Two weeks ago, the Better Nation blog contained a posting by Jeff Breslin which contained the following passage:
Perhaps the saddest aspect of Ireland’s current difficulties is the number of bright young things leaving the country for better prospects abroad. One could argue that this isn’t a road that Scotland would want to go down through independence and, yet, that is precisely what is happening now. (I know this from experience as I moved to London strictly because Scotland couldn’t provide the PhD that my partner wished to study. Wales, incidentally, could).
The Irish population in 1961 was 2.8m. The population today is 4.5m.
The Norwegian population in 1961 was 3.6m. The population today is 5.0m.
The Icelandic population in 1961 was 179,000. The population today is 318,000.
The Scottish population in 1961 was 5.2m. The population today is 5.2m.
There is clearly only one stagnant, problem child in the above list and that is because there is an historic, corrosive brain drain taking place in Scotland that is damaging growth from both a population and an economic viewpoint. It is little wonder that ‘London-based parties’, to use an unfortunate phrase, are championing the continuation of the UK when it is London that is the prime beneficiary of this very brain drain.
Kids wanting to get away from it all in Sweden move to Stockholm, kids wanting to get away from it all in Norway move to Oslo and kids wanting to get away from it all in Iceland move to Reykjavik but too many kids wanting to get away from it all in Scotland move to London, and we are haemhorrhaging talent and creativity as a direct result.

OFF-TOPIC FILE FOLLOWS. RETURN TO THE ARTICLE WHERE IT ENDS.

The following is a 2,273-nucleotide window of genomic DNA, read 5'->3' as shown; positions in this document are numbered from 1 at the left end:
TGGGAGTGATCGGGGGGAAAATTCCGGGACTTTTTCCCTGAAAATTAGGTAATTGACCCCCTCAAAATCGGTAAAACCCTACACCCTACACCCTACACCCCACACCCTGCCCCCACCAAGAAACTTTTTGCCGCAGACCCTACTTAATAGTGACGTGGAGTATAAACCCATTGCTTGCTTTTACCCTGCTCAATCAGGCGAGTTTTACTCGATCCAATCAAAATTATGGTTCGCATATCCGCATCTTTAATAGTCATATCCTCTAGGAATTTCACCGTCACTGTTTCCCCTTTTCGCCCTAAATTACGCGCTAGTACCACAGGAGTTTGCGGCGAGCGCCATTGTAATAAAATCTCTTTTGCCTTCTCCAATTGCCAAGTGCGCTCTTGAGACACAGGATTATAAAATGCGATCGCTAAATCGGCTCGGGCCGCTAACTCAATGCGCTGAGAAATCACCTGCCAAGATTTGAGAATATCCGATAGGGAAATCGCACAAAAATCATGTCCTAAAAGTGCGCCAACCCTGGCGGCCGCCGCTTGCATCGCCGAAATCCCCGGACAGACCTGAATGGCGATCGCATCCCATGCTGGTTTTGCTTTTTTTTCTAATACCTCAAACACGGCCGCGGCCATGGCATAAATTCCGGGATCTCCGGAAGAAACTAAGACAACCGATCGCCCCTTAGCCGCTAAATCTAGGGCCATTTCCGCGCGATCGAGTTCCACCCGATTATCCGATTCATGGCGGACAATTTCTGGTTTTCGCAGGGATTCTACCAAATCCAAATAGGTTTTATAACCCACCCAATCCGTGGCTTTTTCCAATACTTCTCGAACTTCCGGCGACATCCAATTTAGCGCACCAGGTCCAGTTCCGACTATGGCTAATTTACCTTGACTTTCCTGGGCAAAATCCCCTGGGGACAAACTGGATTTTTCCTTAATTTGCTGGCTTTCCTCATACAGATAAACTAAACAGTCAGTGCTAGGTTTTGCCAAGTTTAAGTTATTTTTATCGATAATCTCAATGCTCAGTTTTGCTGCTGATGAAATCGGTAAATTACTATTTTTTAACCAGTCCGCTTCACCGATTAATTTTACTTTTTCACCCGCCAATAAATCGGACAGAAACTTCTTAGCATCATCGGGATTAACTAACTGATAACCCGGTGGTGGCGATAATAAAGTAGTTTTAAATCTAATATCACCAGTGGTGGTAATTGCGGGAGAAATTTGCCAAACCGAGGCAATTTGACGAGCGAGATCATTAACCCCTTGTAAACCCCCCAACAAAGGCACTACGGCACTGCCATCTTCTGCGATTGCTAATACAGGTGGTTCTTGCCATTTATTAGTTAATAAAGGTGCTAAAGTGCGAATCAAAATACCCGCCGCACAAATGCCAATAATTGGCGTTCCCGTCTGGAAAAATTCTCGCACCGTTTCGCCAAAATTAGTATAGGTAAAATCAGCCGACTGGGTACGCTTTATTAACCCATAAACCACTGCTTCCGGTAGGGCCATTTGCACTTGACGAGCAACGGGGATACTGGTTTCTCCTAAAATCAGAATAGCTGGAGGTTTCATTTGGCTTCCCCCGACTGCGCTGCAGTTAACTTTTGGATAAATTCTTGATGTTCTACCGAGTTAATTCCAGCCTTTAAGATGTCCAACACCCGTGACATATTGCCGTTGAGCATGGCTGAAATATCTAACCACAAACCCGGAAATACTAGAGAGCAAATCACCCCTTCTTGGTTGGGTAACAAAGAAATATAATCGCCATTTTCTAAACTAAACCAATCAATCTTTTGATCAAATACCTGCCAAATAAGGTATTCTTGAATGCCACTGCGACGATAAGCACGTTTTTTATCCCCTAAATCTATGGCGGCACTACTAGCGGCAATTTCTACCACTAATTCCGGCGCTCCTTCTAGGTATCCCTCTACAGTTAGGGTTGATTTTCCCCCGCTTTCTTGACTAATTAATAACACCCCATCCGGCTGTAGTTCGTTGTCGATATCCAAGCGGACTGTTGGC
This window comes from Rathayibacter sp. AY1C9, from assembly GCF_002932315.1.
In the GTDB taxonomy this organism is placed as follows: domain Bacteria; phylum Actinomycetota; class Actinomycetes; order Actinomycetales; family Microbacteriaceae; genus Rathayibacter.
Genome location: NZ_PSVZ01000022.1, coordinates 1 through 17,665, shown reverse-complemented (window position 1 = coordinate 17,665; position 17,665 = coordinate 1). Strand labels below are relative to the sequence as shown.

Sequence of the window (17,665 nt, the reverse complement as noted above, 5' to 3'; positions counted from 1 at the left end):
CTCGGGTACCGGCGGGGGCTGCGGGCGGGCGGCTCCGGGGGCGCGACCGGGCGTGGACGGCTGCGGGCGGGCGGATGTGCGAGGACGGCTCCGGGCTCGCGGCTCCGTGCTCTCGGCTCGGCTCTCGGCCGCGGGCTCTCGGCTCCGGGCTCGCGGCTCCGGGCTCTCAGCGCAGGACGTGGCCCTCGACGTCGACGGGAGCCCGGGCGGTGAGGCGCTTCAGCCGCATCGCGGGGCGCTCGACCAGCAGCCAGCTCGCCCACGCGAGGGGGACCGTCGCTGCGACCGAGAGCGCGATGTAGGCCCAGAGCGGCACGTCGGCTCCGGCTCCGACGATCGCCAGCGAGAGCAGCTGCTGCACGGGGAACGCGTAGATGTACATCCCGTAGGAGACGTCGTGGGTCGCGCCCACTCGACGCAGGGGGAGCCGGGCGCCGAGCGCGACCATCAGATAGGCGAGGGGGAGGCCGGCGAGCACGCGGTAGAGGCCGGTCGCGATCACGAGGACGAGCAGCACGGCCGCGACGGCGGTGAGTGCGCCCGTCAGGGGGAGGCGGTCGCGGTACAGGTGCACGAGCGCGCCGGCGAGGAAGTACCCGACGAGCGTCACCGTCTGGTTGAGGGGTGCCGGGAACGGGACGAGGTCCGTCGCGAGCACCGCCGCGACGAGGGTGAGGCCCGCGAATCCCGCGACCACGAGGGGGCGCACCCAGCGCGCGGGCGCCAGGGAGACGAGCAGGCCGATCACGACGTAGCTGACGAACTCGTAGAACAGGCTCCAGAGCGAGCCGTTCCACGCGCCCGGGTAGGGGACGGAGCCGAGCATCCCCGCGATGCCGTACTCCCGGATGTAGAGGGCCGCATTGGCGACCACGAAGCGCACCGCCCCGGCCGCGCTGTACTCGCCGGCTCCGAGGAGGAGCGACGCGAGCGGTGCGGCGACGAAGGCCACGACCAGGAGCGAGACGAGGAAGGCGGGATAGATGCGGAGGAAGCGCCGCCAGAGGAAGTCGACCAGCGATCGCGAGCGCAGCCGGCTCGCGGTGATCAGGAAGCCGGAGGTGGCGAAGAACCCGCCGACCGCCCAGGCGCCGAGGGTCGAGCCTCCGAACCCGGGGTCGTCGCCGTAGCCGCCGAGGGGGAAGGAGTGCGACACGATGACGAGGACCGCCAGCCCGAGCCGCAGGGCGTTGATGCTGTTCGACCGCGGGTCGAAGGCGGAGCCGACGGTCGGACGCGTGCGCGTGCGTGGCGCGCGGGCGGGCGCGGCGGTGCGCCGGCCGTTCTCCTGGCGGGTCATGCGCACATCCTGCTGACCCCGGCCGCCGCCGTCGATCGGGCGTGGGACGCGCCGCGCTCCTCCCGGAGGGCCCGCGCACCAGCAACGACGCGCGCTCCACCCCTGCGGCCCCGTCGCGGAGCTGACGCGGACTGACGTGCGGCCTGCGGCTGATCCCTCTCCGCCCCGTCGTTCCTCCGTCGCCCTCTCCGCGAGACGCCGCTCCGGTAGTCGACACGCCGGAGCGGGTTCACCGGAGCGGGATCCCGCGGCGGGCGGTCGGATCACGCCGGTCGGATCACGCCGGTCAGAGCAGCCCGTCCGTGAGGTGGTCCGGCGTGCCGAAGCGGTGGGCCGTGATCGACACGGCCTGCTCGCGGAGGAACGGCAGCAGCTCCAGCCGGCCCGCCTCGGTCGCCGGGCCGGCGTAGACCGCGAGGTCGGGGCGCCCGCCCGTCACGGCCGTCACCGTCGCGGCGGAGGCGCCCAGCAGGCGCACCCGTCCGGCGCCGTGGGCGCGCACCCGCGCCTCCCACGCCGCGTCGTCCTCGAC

I decided to have a closer look at this. Using figures from Wikipedia (look for the articles called Demographics of …), I’ve made two graphs.
The first one (top right) shows the populations of Scotland, Ireland, Denmark and Norway from 1900 to 2010. In 1900, Scotland was by far the most populous country of the four, with almost as big a population as Norway and Denmark combined. Scotland and Ireland had almost stagnant populations for the following decades, while Norway and Denmark grew rapidly. A while after Ireland became independent, the Irish population suddenly exploded, and it has now almost caught up with Denmark. Scotland seems to have experienced modest growth after the introduction of the Scottish Parliament in 1999.
The other graph (on the left) adds Sweden and England, but instead of using absolute numbers, the graphs are relative to the populations in 1900.
The second graph clearly shows a difference between non-independent Scotland and pre-independence Ireland on one hand, and the independent countries (or the dominant part of the union, in the case of England) on the other.
If Scotland had experienced the same relative population growth as Denmark since the year 1900, the population in 2010 would have been around 10.1m instead of 5.2m. Would this have happened if Scotland had regained her independence under Queen Victoria, or are there other reasons why Scotland would never have been as fertile as Denmark?